The family members who were present decided they too wanted to have conversations like this, so they each went in, one at a time, for a few minutes, and poured encouragement and gratitude on their father and grandfather. When they were done, they were glowing with peace and serenity. And he was glowing with peace and serenity as well.

He passed away early the next morning. These amazing conversations didn’t change the outcome. A wonderful man passed away, and it left a family with a large loss that they will grieve for a long time. What was so beautiful here was that they are left with memories of how they made him feel, how they sent their husband, father and grandfather to eternal rest with the “peaceful” aspect of the “painless, blameless, peaceful” end we pray for in our services. They will also remember how it made them feel—peaceful, complete, that every word was said and every sentiment expressed.

Someone mentioned “Father, you made a miracle,” to which I answered, “the miracle is that you were open to this idea of letting someone go in a way that was filled with encouragement for him, and ultimately peace (even in sorrow) for those left behind.” This opportunity for meaningful closure is not available in circumstances when death is sudden, or when there is long-term mental compromise, such as in the case with dementia and Alzheimer’s disease. However, it is available in many circumstances when we know that death is imminent and the person dying is still lucid. And sadly, many of us don’t take advantage of it.

Hardly anything worthwhile in life doesn’t require some courage, and this courageous act by a loving family helped bring about a peaceful end to a beautiful life, and those left behind can take a big measure of comfort in that.

Many of us wrestle with doubts and insecurities. We go to bed with them. But we also go to bed with hope that we can have a better day tomorrow. If one is about to fall asleep in death, when one knows there are no more tomorrows on this earth, one should definitely not feel this way. What a gift to send someone out of this life with encouragement, expressing exactly how much they mean to us. So that as they pass from this life, they pass at peace with themselves and the knowledge that they made a difference in the lives of those closest to them. It is the reassurance that one’s life had a purpose and this will allow someone to pass away knowing that they will be remembered, and remembered with joy.

He who dwells in the shelter of the Most High, who abides in the shadow of the Almighty, will say to the Lord, “My refuge and my fortress; my God, in Whom I trust.” For He will deliver you from the snare of the fowler and from the deadly pestilence; He will cover you with His pinions, and under His wings you will find refuge; His faithfulness is a shield and buckler. You will not fear the terror of the night, nor the arrow that flies by day, nor the pestilence that stalks in darkness, nor the destruction that wastes at noonday. A thousand may fall at your side, ten thousand at your right hand; but it will not come near you. You will only look with your eyes and see the recompense of the wicked. Because you have made the Lord your refuge, the Most High your habitation, no evil shall befall you, no scourge come near your tent. For He will give His angels charge of you to guard you in all your ways. On their hand they will bear you up, lest you dash your foot against a stone. You will tread on the lion and the adder, the young lion and the serpent you will trample under foot. Because he cleaves to Me in love, I will deliver him; I will protect him because he knows My name. When he calls to Me, I will answer him; I will be with him in trouble, I will rescue him and honor him. With long life I will satisfy him, and show him my salvation. Psalm 91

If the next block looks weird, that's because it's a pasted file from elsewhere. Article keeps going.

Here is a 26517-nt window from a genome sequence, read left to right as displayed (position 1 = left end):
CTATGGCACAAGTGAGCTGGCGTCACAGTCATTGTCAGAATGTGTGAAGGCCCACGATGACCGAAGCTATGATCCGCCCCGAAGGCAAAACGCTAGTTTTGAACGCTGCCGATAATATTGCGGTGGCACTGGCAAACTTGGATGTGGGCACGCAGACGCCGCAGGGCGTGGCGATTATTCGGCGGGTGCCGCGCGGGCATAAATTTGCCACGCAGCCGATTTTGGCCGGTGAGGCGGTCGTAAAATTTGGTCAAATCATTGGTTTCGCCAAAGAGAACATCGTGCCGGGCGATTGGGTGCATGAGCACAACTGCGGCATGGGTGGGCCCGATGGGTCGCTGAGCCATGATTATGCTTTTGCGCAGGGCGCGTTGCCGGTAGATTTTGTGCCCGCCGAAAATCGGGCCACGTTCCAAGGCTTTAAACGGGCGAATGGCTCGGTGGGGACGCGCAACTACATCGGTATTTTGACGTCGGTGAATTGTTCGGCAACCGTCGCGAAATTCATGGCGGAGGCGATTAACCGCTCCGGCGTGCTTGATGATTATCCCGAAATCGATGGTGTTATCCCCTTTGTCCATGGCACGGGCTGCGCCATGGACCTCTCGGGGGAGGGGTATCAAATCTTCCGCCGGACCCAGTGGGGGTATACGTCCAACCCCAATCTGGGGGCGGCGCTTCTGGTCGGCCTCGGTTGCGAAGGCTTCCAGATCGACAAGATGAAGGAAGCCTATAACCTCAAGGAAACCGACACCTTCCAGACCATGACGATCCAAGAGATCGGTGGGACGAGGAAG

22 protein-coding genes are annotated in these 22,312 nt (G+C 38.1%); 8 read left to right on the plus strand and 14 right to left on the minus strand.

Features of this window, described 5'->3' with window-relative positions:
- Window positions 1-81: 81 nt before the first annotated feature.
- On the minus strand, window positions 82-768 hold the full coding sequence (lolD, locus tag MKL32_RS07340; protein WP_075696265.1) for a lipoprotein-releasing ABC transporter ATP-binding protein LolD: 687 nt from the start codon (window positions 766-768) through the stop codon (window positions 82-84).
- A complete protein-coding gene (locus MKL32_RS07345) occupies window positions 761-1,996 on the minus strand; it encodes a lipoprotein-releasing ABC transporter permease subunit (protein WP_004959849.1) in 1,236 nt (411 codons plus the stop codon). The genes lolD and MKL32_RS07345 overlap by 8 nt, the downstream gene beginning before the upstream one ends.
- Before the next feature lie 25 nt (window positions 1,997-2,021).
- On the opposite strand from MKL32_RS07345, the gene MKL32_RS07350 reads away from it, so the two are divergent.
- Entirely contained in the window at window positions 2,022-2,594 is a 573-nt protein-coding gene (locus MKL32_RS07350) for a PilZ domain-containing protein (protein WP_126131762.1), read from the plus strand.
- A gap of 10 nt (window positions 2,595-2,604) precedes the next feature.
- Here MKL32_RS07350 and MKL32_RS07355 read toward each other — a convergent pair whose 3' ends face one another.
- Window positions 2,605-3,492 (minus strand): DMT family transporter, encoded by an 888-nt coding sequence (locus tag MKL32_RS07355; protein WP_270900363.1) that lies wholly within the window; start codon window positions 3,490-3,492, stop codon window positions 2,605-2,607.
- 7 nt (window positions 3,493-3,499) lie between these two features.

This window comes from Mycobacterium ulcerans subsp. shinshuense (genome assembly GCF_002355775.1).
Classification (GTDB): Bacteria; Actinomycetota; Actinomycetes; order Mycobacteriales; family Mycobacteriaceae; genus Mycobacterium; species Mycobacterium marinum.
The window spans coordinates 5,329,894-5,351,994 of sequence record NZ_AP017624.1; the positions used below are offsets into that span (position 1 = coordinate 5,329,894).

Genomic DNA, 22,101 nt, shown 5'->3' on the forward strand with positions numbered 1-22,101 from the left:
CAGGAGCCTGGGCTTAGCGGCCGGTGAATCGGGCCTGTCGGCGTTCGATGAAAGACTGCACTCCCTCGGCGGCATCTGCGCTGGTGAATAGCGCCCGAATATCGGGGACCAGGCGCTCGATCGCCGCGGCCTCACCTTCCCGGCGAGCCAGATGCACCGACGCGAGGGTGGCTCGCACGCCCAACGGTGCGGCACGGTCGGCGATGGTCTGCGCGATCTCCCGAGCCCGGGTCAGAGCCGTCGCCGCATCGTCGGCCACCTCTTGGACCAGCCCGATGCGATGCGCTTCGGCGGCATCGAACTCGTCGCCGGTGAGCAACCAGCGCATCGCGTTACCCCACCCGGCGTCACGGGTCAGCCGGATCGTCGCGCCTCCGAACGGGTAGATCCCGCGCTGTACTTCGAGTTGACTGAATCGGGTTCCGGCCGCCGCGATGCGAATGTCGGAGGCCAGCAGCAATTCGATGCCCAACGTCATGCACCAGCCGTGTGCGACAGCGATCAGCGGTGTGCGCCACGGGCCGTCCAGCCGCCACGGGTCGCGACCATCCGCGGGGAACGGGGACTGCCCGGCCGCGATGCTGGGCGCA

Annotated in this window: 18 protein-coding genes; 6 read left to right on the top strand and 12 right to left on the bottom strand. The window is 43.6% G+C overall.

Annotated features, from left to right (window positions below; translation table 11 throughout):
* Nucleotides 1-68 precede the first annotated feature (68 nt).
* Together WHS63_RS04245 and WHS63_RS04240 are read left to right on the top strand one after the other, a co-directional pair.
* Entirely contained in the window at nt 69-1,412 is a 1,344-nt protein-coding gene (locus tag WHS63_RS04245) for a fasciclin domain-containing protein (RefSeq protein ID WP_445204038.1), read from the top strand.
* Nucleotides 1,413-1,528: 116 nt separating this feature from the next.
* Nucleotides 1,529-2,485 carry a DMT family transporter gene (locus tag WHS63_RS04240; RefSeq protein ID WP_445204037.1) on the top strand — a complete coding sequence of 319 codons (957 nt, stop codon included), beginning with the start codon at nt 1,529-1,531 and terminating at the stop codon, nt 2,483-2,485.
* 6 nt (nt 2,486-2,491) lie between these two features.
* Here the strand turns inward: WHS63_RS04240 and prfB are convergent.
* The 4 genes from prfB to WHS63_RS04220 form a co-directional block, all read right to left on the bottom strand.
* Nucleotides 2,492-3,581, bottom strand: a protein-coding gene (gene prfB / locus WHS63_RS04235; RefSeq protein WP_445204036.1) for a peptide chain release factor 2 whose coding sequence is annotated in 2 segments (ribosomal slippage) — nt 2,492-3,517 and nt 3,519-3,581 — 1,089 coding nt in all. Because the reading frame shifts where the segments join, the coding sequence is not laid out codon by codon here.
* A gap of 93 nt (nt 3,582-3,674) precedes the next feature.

As we reflect on “painless, blameless and peaceful” death, hospice and medical personnel help with the “painless” aspect, the church helps with the “blameless” aspect, and family and close friends can help assure the “peaceful” with a big dose of encouragement and gratitude. Memory eternal Mitri, and what a beautiful send off from your loving family. I will always remember that season. This story is actually the inspiration for this unit.


Fr. Stavros Akrotirianakis

Fr. Stavros N. Akrotirianakis is the Proistamenos of St. John Greek Orthodox Church in Tampa, FL. Fr. contributes the Prayer Team Ministry, a daily reflection, which began in February 2015. The Prayer Team now has its own dedicated website! Fr. Stavros has produced multiple books, you can view here: